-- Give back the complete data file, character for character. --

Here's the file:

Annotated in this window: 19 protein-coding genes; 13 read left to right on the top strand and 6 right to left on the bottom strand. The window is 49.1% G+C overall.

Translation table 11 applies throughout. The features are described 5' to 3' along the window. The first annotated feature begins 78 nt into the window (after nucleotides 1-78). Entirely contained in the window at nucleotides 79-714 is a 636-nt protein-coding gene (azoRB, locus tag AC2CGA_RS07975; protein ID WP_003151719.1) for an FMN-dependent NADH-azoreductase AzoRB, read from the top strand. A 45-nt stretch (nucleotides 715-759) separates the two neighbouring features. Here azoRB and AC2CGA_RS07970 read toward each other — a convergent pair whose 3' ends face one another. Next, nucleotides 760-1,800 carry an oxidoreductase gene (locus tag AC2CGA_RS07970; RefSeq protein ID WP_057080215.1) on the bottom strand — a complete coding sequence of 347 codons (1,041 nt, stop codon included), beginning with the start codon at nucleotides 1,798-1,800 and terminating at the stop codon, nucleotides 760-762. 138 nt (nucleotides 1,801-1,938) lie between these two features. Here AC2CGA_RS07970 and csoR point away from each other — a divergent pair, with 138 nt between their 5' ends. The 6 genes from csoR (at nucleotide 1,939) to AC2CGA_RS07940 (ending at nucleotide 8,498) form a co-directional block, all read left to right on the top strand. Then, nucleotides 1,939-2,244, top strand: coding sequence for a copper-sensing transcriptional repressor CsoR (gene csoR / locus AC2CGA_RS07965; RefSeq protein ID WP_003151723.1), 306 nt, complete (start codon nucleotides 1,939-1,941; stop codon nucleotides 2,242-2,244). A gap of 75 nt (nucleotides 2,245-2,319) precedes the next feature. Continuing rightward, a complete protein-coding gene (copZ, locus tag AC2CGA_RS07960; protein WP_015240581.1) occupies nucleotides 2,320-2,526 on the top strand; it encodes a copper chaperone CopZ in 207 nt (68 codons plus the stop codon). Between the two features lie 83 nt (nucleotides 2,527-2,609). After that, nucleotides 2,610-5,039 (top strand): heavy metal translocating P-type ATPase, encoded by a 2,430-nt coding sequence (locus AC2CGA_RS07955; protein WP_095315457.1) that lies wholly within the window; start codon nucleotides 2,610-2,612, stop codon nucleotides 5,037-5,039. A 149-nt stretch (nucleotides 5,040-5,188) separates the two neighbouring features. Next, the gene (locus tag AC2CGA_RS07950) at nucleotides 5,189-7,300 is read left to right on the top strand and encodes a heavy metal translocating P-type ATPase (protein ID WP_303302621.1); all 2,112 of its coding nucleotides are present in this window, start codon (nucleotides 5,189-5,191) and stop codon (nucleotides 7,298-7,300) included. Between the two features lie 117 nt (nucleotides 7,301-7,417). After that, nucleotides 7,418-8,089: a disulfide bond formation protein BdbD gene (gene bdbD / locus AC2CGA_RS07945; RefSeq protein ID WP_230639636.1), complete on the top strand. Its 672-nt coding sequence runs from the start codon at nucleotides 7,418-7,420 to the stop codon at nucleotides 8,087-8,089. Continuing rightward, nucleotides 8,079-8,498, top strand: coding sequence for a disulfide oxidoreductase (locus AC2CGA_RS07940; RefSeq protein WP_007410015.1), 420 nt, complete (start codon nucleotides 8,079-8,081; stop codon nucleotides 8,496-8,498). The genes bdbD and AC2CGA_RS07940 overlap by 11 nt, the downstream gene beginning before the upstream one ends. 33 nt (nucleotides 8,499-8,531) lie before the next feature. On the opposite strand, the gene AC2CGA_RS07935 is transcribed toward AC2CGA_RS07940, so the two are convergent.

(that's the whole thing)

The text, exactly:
Annotated in this window: 19 protein-coding genes; 13 read left to right on the top strand and 6 right to left on the bottom strand. The window is 49.1% G+C overall.

Translation table 11 applies throughout. The features are described 5' to 3' along the window. The first annotated feature begins 78 nt into the window (after nucleotides 1-78). Entirely contained in the window at nucleotides 79-714 is a 636-nt protein-coding gene (azoRB, locus tag AC2CGA_RS07975; protein ID WP_003151719.1) for an FMN-dependent NADH-azoreductase AzoRB, read from the top strand. A 45-nt stretch (nucleotides 715-759) separates the two neighbouring features. Here azoRB and AC2CGA_RS07970 read toward each other — a convergent pair whose 3' ends face one another. Next, nucleotides 760-1,800 carry an oxidoreductase gene (locus tag AC2CGA_RS07970; RefSeq protein ID WP_057080215.1) on the bottom strand — a complete coding sequence of 347 codons (1,041 nt, stop codon included), beginning with the start codon at nucleotides 1,798-1,800 and terminating at the stop codon, nucleotides 760-762. 138 nt (nucleotides 1,801-1,938) lie between these two features. Here AC2CGA_RS07970 and csoR point away from each other — a divergent pair, with 138 nt between their 5' ends. The 6 genes from csoR (at nucleotide 1,939) to AC2CGA_RS07940 (ending at nucleotide 8,498) form a co-directional block, all read left to right on the top strand. Then, nucleotides 1,939-2,244, top strand: coding sequence for a copper-sensing transcriptional repressor CsoR (gene csoR / locus AC2CGA_RS07965; RefSeq protein ID WP_003151723.1), 306 nt, complete (start codon nucleotides 1,939-1,941; stop codon nucleotides 2,242-2,244). A gap of 75 nt (nucleotides 2,245-2,319) precedes the next feature. Continuing rightward, a complete protein-coding gene (copZ, locus tag AC2CGA_RS07960; protein WP_015240581.1) occupies nucleotides 2,320-2,526 on the top strand; it encodes a copper chaperone CopZ in 207 nt (68 codons plus the stop codon). Between the two features lie 83 nt (nucleotides 2,527-2,609). After that, nucleotides 2,610-5,039 (top strand): heavy metal translocating P-type ATPase, encoded by a 2,430-nt coding sequence (locus AC2CGA_RS07955; protein WP_095315457.1) that lies wholly within the window; start codon nucleotides 2,610-2,612, stop codon nucleotides 5,037-5,039. A 149-nt stretch (nucleotides 5,040-5,188) separates the two neighbouring features. Next, the gene (locus tag AC2CGA_RS07950) at nucleotides 5,189-7,300 is read left to right on the top strand and encodes a heavy metal translocating P-type ATPase (protein ID WP_303302621.1); all 2,112 of its coding nucleotides are present in this window, start codon (nucleotides 5,189-5,191) and stop codon (nucleotides 7,298-7,300) included. Between the two features lie 117 nt (nucleotides 7,301-7,417). After that, nucleotides 7,418-8,089: a disulfide bond formation protein BdbD gene (gene bdbD / locus AC2CGA_RS07945; RefSeq protein ID WP_230639636.1), complete on the top strand. Its 672-nt coding sequence runs from the start codon at nucleotides 7,418-7,420 to the stop codon at nucleotides 8,087-8,089. Continuing rightward, nucleotides 8,079-8,498, top strand: coding sequence for a disulfide oxidoreductase (locus AC2CGA_RS07940; RefSeq protein WP_007410015.1), 420 nt, complete (start codon nucleotides 8,079-8,081; stop codon nucleotides 8,496-8,498). The genes bdbD and AC2CGA_RS07940 overlap by 11 nt, the downstream gene beginning before the upstream one ends. 33 nt (nucleotides 8,499-8,531) lie before the next feature. On the opposite strand, the gene AC2CGA_RS07935 is transcribed toward AC2CGA_RS07940, so the two are convergent.